Present and Future Refuge

The Great Lama and yidam deity, Drenpa Namkha

“Now, during this negative time, infectious diseases and epidemics occur,

heat and cold within the body are reversed, and medicine doesn’t help.

You are surrounded by the Medicine Buddha and his retinue.

I pray to the Great Lama and his two sons, to the subduer of demons, Drenpa Namkha: completely overcome infectious diseases and epidemics!

Look upon me with your unbiased compassion morning and night, during the past, present, and future! Turn back both seen and unseen enemies!

My present and future refuge and protector bless me to accomplish all of my intentions!”

— Extracted from The Prayer of Fourteen Stanzas to Drenpa Namkha translated by Raven Cypress Wood

In general, there have been three separate manifestations of Drenpa Namkha. Each was a reincarnation of the previous manifestation. There was the Drenpa Namkha of the ancient kingdom of Tazik, Drenpa Namkha of the ancient kingdom of Zhang Zhung, and Drenpa Namkha of Tibet. Drenpa Namkha of the ancient kingdom of Zhang Zhung was a prince who lived during 914 BC. He married an Indian Brahman girl and had twin sons, Tséwang Rikdzin and Péma Tongdrül, who were born in the year 888 BC.

Drenpa Namkha of Tibet was born in the year 753 AD in Southern Tibet.  During this time, the kingdom of Tibet was ruled by King Trisong Detsen who had many Bön priest in his court, including Drenpa Namkha. When the king decided to convert the kingdom to the new Indian religion of Buddhism, he began to drive out the Bön priests and to destroy their texts. The Bön lamas were given the choice of exile from the kingdom, suicide, or conversion to the new religion.  Many lamas chose to escape with texts and to try and preserve the teachings elsewhere. Drenpa Namkha chose to stay and protect the teachings and the texts from within Tibet. So, at the age of 31, he cut his own hair with a blade of gold and ordained himself a Buddhist.

After his conversion, he had many YUngdrung Bön texts hidden within chortens, statues and columns at the monastery of Samyé. He continued to compose texts and to teach. Among his many students was the king himself, Trisong Detsen. Years later, the king allowed him to openly return to his practice of the Yungdrung Bön teachings.

All translations and content by Raven Cypress Wood ©All Rights Reserved.

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Developing Knowledge & Wisdom with the Lion of Speech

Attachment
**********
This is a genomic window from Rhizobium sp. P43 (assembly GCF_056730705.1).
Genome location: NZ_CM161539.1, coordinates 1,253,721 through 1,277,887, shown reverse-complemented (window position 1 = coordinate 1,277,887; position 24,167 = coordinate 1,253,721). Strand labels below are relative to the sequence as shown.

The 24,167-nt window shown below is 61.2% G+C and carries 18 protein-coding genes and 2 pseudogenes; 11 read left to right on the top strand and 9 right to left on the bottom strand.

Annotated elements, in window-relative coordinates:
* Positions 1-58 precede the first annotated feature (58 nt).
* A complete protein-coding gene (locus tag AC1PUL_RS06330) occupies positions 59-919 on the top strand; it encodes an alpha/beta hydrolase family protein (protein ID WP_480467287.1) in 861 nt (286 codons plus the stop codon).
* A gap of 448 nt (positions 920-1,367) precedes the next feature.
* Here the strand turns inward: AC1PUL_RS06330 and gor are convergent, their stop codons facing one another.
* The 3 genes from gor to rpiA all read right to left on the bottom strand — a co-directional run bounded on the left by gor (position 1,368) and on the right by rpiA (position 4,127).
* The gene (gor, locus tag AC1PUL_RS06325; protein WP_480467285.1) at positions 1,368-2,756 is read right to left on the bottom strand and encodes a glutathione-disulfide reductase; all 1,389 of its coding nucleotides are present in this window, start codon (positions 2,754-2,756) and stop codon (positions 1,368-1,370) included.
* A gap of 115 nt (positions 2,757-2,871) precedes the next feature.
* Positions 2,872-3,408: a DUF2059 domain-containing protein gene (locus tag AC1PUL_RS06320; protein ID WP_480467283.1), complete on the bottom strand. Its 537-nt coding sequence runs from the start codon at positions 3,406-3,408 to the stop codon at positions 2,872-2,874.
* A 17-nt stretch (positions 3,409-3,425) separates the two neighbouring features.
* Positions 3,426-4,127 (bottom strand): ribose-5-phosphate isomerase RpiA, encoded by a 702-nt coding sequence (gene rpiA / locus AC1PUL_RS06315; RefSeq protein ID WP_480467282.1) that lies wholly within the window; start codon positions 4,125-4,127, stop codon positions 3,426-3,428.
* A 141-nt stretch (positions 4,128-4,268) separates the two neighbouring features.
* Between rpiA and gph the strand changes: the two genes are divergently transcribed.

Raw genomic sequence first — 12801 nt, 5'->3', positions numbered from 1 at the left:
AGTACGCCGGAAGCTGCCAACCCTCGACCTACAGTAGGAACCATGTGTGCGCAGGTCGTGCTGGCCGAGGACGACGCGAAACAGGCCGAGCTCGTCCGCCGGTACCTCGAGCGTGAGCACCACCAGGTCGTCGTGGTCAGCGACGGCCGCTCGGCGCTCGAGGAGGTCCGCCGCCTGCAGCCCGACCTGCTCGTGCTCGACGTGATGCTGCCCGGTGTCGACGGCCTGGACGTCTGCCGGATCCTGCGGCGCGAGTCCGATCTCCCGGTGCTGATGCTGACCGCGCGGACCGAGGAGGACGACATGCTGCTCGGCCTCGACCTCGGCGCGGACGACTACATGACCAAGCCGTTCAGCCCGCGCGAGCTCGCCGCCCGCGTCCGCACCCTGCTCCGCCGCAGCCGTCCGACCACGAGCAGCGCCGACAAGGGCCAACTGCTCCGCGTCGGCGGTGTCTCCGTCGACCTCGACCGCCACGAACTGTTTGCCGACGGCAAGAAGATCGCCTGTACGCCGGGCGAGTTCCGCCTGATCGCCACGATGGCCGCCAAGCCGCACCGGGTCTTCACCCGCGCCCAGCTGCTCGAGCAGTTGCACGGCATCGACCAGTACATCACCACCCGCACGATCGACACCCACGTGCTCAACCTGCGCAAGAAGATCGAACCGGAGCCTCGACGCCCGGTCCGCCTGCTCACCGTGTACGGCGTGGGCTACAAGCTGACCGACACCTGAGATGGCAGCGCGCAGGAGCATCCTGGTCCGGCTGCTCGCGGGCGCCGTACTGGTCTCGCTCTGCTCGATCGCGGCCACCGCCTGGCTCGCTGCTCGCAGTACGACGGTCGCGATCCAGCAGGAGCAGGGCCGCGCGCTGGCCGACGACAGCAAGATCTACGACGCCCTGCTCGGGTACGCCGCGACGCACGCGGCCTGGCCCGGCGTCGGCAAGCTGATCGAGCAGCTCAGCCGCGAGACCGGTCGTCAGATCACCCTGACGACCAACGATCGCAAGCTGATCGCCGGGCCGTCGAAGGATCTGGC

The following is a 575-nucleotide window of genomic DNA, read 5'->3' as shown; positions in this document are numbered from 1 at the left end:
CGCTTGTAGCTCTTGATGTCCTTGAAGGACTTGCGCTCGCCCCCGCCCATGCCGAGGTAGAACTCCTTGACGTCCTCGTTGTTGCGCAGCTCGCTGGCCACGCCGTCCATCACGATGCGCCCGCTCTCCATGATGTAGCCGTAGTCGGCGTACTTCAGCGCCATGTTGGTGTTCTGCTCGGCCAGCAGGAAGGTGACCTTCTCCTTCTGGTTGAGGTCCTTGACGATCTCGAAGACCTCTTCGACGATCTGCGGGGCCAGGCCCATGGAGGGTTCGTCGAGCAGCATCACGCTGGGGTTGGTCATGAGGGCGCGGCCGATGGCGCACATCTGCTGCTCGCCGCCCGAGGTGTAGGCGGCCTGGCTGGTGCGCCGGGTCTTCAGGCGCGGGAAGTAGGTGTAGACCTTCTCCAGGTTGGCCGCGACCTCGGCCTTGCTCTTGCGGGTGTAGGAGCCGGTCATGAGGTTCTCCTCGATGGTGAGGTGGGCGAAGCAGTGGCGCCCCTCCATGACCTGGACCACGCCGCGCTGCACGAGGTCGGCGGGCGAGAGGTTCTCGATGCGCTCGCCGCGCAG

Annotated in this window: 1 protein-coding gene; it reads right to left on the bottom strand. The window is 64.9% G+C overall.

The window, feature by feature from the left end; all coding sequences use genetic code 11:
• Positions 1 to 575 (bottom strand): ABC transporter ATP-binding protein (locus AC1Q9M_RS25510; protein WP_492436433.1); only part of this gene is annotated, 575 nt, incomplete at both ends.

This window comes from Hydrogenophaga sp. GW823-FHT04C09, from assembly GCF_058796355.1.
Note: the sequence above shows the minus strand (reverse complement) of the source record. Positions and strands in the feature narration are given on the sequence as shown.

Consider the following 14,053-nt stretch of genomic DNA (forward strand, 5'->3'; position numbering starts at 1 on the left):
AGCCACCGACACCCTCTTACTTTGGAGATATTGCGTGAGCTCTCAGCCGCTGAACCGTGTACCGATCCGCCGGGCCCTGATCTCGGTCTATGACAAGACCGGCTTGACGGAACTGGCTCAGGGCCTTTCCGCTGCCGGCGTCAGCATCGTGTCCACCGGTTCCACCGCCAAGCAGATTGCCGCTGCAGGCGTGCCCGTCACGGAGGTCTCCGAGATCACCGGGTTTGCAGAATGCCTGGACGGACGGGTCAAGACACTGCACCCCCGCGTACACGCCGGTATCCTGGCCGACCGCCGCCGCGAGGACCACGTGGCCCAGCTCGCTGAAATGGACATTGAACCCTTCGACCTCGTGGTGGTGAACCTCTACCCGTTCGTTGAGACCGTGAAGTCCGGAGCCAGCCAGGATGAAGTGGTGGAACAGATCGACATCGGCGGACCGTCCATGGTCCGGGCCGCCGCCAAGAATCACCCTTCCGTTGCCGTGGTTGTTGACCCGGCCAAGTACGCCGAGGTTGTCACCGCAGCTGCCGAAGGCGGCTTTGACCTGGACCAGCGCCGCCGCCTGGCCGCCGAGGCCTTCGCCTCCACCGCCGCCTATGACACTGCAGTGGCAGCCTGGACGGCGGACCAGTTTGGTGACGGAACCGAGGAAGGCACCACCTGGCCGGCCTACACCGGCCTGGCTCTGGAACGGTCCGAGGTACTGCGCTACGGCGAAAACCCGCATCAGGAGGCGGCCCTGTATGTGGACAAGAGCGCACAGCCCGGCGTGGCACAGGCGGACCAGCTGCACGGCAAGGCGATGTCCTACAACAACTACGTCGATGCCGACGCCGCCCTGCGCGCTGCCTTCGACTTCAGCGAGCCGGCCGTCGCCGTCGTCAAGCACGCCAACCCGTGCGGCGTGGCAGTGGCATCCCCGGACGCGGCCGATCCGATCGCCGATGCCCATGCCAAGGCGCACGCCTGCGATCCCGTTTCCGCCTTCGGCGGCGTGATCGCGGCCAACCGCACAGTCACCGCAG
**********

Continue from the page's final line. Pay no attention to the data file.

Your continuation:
White emanation of Mawé Senge, Lion of Exposition.

After the Tibetan New Year celebrations, students at Menri Monastery in India enter into an intensive retreat to cultivate the qualities of the wisdom deity Mawé Sengé, Lion of Exposition. This retreat begins on the 24th lunar day of the 1st month and concludes on the 30th lunar day. In 2020, these dates coincide with March 17th – March 24th on the Western calendar. The intention of this retreat is to develop and sharpen the student’s intellect to support their upcoming studies. The practice of Mawé Sengé is performed many times each day and the mantra of the deity is recited as much as possible throughout the retreat with a minimum accumulation of 100,000 recitations.

“I go for refuge to the wisdom deity for the intellect.

I generate the supreme mind for the benefit of vigorous training in the highest wisdom.

Having compassionately purified all karmic obscurations without any exception,

please bestow the attainments of an increased intellect, useful knowledge and a divine voice!”  

— From The Short Practice of Mawé Senge. Tibetan translation: Raven Cypress Wood

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Supplication Prayer to Jamma, the Loving Mother

Jamma, the Loving Mother

” Hri!

Within a completely pure self-manifested realm,

just by paying homage and offering this supplication to the state of Yümchen Tükjé Jamma,*

please bring victory over the eight fears!”

Translated from the Tibetan by Raven Cypress Wood

Audio for the Tibetan language chanting has been kindly recorded and posted to Facebook by Geshe Yongdong, president and spiritual director of Sherab Chamma Ling. Check his page for the recording.